When inclusive financial institutions took the important step to move away from face-to-face banking into the internet realm, an important question was raised: how to establish a mobile platform that encourages your customers both to access their accounts and maintain regular contact?
Application web access represents 55% of internet access in the United States, and thus for access creating an application would be the best way to provide access to the largest portion of your account holders. Applications can be quickly made for minimal cost.
On top of that, smartphones are becoming more accessible. Android devices which were once cost hundreds of dollars can now be obtained for a mere fraction of that.
However, the downside to applications is that they require constant updating. Because they act as a software on the user’s phone, they are more easily susceptible to security flaws that could bring your institution to its knees. Those flaws need to be independently updated for each of the different operating systems.
Building an application can indeed be done quickly, however an app that is quickly made will generally be low on functionality and non-intuitive. By investing more time in the creation of the application, you’re investing more money – which can be an issue for smaller institutions.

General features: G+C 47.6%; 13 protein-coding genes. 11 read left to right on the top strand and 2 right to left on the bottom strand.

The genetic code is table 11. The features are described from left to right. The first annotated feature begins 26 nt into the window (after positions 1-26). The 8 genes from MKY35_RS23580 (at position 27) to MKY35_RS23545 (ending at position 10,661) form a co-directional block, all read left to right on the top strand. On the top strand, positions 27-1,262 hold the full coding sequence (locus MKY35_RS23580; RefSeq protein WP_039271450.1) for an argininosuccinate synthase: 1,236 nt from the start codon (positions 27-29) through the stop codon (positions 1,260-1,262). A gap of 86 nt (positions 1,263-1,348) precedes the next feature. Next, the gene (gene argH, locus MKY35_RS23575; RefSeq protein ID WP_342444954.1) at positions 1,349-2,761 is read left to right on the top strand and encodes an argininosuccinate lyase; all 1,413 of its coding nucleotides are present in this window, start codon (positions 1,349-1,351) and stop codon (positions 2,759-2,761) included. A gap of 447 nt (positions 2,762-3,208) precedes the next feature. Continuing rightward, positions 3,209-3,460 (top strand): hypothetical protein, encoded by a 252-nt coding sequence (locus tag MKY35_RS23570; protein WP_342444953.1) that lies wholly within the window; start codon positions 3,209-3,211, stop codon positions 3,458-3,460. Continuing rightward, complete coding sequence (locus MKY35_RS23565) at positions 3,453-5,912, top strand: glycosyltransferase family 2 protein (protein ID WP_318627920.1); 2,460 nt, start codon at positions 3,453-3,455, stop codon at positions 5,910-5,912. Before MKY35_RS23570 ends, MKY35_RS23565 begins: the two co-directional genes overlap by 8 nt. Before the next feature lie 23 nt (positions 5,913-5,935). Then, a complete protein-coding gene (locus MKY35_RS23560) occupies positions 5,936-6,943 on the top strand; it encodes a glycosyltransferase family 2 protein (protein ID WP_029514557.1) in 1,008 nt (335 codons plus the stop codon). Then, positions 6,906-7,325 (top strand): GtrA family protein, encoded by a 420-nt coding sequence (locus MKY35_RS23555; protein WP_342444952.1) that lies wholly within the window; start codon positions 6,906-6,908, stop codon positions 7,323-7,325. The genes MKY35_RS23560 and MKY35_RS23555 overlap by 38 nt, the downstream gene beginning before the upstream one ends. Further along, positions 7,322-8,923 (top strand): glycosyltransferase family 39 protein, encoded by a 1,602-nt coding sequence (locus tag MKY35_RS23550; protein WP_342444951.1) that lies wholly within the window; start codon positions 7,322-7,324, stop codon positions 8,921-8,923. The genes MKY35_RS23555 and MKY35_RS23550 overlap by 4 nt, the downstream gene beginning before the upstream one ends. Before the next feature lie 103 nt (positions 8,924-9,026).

While browser traffic doesn’t represent as big of a portion of mobile internet traffic, it still represents a substantial amount of people. Those that are able to access an application are also able to access a mobile website. Unlike applications, mobile websites don’t require development on three different platforms to get to all users, and updating the system is a much simpler process.
Unfortunately at this point, websites aren’t quite as versatile as applications. Drop-down menus can be difficult to get to work on a mobile browser, screen sizes can have an effect on the aesthetics of the display, and complicated java or other plugins can see compatibility problems, forcing a simpler design.
Looking at the differences, it’s clear that there is no front-runner for what every inclusive financial institution should implement for their mobile banking. Instead, the choice depends considerably upon the account holder. A common practice in business is to include questions about application usability on customer surveys to get an idea of how popular an application might be to gauge if it’s worth the investment.
One area that smartphones have largely overcome is language barriers. Most phones now have the ability to display in dozens of languages, and have browsers that can do a rudimentary translation of most websites. Still, there are processes within both mobile website development systems and application development tools that allow for language selection, making both options inclusive for your clients irrespective of the language they read and speak.
Regardless of the decision, it’s clear that mobile banking is the wave of the future, and something that needs to be seriously considered. It provides an efficient and handy way for account holders to access their information on the go or from the comfort of their own home, and represents the largest portion of internet traffic. It’s also an area that is constantly evolving, so keeping an eye on the subject is important, and something we will strive to do for you with timely updates on emerging mobile internet and banking technologies as they come to light.
View the full list of Fern Software Blog posts here.